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Forgive And Welcome
September 5 and 6, 1998


Evidently Onesimus was a runaway slave. Paul, now a prisoner in Rome because of his missionary work, wrote a letter on behalf of Onesimus to Philemon, Onesimus' master, to make amends and pave the way for Onesimus' return. The letter ends on a sad note. Paul asks Philemon to prepare the guest room for him, but Paul was executed before he could use it.

Notice the sophisticated sales techniques Paul used in the letter! Paul begins by calling Philemon a friend, fellow worker, and brother. He praises him and builds him up. Then, he subtly threatens Philemon with a demand, but pulls back and says, "But because I love you, I make a request instead." Paul is not above using his sad situation to soften Philemon, "I'm a prisoner for Christ's sake." Paul offers to pay any damages Philemon might expect from the inconvenience and loss of income Philemon incurred because his slave had run away, but he doesn't expect Philemon to take him up on the offer. Paul throws in a little guilt, and reminds Philemon of who converted him! "I should not have to remind you, of course, that you owe your very self to me."

The letter is a masterpiece in salesmanship, and could well be used as a manual in sales training. Talk about manipulation! You folks have it so easy! When you are asked to do something, or when the church needs funds, you are asked up front. You are told the need, and are trusted to respond in a way which we hope will be positive! We don't use guilt, subtle pressure, or "you owe me". Do you see my tongue in my cheek?

The purpose of Paul's letter can be summarized, "Forgive and welcome." Philemon is asked to forgive Onesimus for running away, cancel any debts or expenses incurred, and welcome Onesimus back, not as a slave, but as a brother, a brother in Christ.

Forgive and welcome, restore the relationship. The heart of the gospel is forgiveness. But, today forgiveness has been trivialized. Paul knew that for Philemon to forgive and welcome Onesimus back was not easy. Paul recognized there were expenses incurred, hurt feelings, a sense of betrayal because Onesimus ran away. Paul used all the resources he had to convince Philemon and to offer a way for Philemon to forgive.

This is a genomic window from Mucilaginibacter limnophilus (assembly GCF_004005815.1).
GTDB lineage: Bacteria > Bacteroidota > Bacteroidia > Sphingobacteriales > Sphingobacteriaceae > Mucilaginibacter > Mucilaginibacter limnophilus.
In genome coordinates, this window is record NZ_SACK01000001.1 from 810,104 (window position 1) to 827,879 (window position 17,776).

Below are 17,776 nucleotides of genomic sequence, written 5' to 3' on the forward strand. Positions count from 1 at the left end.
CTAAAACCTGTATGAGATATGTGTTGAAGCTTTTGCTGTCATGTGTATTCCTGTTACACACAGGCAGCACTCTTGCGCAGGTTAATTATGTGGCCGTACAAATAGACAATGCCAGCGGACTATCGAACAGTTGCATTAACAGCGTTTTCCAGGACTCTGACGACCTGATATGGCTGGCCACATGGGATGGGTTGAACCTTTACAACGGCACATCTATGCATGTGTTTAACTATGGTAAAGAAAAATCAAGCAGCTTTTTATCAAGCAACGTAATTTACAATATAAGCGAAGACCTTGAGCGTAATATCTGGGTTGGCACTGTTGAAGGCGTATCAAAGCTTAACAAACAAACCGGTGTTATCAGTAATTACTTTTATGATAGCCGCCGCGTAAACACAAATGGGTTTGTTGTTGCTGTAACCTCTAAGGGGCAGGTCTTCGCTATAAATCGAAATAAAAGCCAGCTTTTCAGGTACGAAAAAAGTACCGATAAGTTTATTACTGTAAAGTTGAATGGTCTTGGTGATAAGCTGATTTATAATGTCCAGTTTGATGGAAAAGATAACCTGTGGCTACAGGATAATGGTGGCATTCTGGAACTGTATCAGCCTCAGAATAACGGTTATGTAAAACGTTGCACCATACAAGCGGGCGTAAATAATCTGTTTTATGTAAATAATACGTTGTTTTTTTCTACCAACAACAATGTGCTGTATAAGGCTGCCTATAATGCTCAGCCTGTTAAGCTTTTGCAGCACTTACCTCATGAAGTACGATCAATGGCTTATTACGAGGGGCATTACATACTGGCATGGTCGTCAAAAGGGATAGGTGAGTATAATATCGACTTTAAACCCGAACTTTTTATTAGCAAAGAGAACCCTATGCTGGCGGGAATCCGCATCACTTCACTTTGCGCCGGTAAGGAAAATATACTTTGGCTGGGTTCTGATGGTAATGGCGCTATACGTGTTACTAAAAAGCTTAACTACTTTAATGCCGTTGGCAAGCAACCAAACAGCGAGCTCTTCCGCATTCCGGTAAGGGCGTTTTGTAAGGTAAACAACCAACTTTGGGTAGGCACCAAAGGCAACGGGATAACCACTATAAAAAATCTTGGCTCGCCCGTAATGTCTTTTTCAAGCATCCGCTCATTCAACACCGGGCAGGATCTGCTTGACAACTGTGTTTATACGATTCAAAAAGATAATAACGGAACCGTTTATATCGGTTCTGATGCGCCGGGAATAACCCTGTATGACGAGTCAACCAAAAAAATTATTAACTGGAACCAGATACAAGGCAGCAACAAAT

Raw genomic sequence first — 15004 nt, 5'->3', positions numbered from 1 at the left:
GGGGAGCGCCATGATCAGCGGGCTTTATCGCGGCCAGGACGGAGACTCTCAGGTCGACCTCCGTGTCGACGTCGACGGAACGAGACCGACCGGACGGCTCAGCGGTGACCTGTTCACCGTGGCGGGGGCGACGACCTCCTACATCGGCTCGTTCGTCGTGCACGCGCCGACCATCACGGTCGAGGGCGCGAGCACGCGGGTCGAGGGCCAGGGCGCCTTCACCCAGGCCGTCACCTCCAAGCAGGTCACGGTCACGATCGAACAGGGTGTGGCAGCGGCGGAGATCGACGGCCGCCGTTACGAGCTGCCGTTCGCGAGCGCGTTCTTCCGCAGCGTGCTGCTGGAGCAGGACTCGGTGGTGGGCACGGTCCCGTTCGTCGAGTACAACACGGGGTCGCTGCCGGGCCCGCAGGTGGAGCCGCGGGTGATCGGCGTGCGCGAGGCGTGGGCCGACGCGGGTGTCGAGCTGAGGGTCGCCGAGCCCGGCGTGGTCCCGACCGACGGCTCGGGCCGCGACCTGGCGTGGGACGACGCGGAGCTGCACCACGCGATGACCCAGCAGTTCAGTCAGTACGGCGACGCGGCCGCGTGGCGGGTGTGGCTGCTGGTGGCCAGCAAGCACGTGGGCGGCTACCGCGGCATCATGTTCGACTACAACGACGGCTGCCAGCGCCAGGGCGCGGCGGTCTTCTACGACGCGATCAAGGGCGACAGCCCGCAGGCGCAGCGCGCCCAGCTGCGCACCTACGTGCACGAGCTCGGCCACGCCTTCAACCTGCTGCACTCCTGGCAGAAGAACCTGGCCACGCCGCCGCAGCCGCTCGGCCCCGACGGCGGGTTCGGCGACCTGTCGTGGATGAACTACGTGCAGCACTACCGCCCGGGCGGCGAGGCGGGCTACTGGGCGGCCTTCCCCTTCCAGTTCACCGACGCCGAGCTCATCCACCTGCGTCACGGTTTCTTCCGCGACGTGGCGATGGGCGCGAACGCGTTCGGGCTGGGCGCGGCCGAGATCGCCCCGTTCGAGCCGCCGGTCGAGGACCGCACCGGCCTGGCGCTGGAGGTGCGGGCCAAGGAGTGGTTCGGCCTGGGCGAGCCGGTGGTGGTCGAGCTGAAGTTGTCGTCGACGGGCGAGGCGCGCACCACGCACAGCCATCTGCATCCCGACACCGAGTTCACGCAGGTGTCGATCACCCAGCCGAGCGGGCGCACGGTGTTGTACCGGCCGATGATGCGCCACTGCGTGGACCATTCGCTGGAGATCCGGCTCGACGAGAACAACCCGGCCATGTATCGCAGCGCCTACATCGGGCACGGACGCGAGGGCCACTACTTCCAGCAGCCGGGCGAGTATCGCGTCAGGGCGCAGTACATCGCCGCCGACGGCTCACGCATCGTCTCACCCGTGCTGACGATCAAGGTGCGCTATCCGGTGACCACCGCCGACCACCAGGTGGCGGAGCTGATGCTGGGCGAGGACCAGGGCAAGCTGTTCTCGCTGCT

Too often today forgiveness has been trivialized. Psychologist Donald Joy calls it the "Gospel of Whoopee." Do whatever feels good because you can be forgiven by just saying words in a ritual prayer. But, is forgiveness that easy?

They found graffiti on Lenin's tomb, "Workers of the World--forgive me." Easy to do? Is it easy to forgive what communism has done to the world? How easy is it for Hillary to forgive Bill? Can the nation grant easy forgiveness and glibly say, "Oh, boys will be boys; and liars will be liars?" Some people expect to be forgiven when they glibly say, "I'm sorry." When the wounded one is reticent about accepting the "I'm sorry," the now insulted perpetrator belligerently responds, "What else do you expect me to do? I said, 'I'm sorry'." What else? How about honesty (being sorry enough to tell the truth)? How about repentance (being sorry enough to change one's behavior)? How about restitution (being sorry enough to make amends)?

Some of you may recall Bob Schwartz who led our Church Family Retreat several years ago. Bob is now pastor of the Church of the Wayfarer in Carmel. Yes, I'm sure he had a difficult time moving from Bakersfield to Carmel! Let me quote a few lines from his column in their church newsletter:

Last week, the President confessed-- sort of. He apologized-- in a way. Then he said in effect, "Now let's forget it. Let's get on with it." I'm sure many people would like to leave this pathetic chapter in our history behind...(But), if I were his spiritual counselor, I would urge him not to want to get too quickly beyond all this and get on with things. Instead, I would have him dig deep into our Judeo-Christian tradition and go through some intensive and perhaps even public form of contrition. In the olden days they put on sackcloth and ashes. That's what King David did when he was publicly exposed as a gross sinner. Maybe this could actually be President Clint's shining moment when he could provide real leadership, and rather than showing us another clever way to save face, show us how a humble and contrite heart is always acceptable before God. That's where so many of us have a real problem. Yes, we all have a problem with sin, but we have the follow-up problem of taking real responsibility for it and leaving no doubt in anyone's mind that we are truly sorry.

Amen! Forgiveness is not cheap. To forgive us cost Jesus his life. To accept, receive, and experience God's forgiveness involves honesty, repentance, and restitution on our part. Listen to Jesus' words.

Matthew 5:23-24, So when you are offering your gift at the altar, if you remember that your brother or sister has something against you, leave your gift there before the altar and go; first be reconciled to your brother or sister, and then come and offer your gift.

Matthew 6:14-15, For if you forgive others their trespasses, your heavenly Father will also forgive you; but if you do not forgive others, neither will your Father forgive your trespasses.

Forgiveness is not cheap, easy, or automatic. We celebrate Holy Communion today. Is there joy in your life? Are you connected to God in the depths of your being? Have you truly been forgiven, cleansed, renewed? If not, is there a need for honesty, repentance, and restitution?

© 1998 Douglas I. Norris